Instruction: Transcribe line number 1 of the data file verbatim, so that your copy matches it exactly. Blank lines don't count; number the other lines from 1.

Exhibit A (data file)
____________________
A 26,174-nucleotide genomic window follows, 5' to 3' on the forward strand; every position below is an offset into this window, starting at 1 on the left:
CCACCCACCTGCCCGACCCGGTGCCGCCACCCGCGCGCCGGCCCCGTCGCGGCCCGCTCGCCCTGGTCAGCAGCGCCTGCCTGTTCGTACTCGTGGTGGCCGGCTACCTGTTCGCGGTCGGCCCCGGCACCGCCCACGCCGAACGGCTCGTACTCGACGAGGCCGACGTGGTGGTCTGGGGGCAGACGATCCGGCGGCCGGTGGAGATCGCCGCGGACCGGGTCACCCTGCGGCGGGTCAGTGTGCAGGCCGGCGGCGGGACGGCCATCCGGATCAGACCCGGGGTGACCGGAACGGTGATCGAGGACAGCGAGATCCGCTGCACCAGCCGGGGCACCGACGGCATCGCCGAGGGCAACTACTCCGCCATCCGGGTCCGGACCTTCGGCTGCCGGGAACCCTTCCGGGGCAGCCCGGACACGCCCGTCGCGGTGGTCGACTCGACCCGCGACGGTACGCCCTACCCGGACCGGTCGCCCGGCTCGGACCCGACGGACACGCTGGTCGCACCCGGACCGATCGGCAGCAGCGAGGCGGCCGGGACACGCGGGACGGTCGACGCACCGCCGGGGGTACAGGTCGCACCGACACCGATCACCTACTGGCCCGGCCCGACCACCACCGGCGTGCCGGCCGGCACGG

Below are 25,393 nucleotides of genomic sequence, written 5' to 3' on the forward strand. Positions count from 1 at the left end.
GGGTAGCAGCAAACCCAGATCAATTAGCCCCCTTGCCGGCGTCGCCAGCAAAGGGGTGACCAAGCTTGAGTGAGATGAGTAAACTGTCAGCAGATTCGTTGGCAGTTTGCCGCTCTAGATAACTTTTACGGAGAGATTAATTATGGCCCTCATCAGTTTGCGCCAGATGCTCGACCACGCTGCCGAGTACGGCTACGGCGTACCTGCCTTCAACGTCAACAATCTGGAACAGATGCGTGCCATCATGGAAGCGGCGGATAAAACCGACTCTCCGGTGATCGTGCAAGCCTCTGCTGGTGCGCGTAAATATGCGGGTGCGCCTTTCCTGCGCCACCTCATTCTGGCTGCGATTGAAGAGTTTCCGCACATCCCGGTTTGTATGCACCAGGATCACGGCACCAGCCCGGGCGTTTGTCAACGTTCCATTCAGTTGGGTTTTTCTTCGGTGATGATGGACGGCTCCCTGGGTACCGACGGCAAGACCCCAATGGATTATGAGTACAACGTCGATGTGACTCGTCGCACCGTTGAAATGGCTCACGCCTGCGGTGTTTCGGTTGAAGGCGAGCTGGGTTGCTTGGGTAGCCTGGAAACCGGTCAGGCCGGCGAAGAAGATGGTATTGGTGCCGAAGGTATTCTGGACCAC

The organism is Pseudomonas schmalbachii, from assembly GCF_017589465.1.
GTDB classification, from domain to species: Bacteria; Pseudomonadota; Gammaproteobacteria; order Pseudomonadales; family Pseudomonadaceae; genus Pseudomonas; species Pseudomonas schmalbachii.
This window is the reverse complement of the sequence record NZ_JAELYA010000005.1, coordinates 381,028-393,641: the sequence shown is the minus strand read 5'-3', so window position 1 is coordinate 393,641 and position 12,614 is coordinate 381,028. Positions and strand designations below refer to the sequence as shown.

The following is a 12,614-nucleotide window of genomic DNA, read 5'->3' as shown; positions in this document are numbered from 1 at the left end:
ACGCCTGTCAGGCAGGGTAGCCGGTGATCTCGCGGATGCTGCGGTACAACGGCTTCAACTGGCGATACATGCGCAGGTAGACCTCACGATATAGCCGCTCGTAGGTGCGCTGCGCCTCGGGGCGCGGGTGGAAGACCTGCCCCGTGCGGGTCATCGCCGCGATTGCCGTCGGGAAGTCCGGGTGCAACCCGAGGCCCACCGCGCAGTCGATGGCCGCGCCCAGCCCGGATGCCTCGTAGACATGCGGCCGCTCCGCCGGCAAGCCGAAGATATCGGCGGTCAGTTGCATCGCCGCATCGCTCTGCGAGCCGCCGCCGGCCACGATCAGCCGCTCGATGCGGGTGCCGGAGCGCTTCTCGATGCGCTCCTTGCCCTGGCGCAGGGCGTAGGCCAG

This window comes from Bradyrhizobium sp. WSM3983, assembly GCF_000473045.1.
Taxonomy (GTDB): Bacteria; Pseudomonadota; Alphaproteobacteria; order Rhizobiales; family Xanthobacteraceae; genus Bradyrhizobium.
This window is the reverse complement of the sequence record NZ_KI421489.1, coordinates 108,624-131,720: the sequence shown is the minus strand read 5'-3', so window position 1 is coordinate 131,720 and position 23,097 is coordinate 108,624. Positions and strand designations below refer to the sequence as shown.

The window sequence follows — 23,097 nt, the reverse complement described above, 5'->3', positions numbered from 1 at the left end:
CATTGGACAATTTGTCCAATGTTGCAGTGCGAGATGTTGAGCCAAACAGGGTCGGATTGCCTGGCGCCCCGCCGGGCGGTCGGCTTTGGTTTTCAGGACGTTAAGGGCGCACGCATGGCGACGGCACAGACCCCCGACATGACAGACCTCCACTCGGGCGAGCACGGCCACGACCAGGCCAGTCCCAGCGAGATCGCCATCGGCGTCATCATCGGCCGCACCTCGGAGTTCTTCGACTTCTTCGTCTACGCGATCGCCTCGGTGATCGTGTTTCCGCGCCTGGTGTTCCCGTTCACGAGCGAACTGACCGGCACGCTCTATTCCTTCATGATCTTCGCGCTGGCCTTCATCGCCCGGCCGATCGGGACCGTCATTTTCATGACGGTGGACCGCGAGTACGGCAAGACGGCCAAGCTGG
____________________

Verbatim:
A 26,174-nucleotide genomic window follows, 5' to 3' on the forward strand; every position below is an offset into this window, starting at 1 on the left: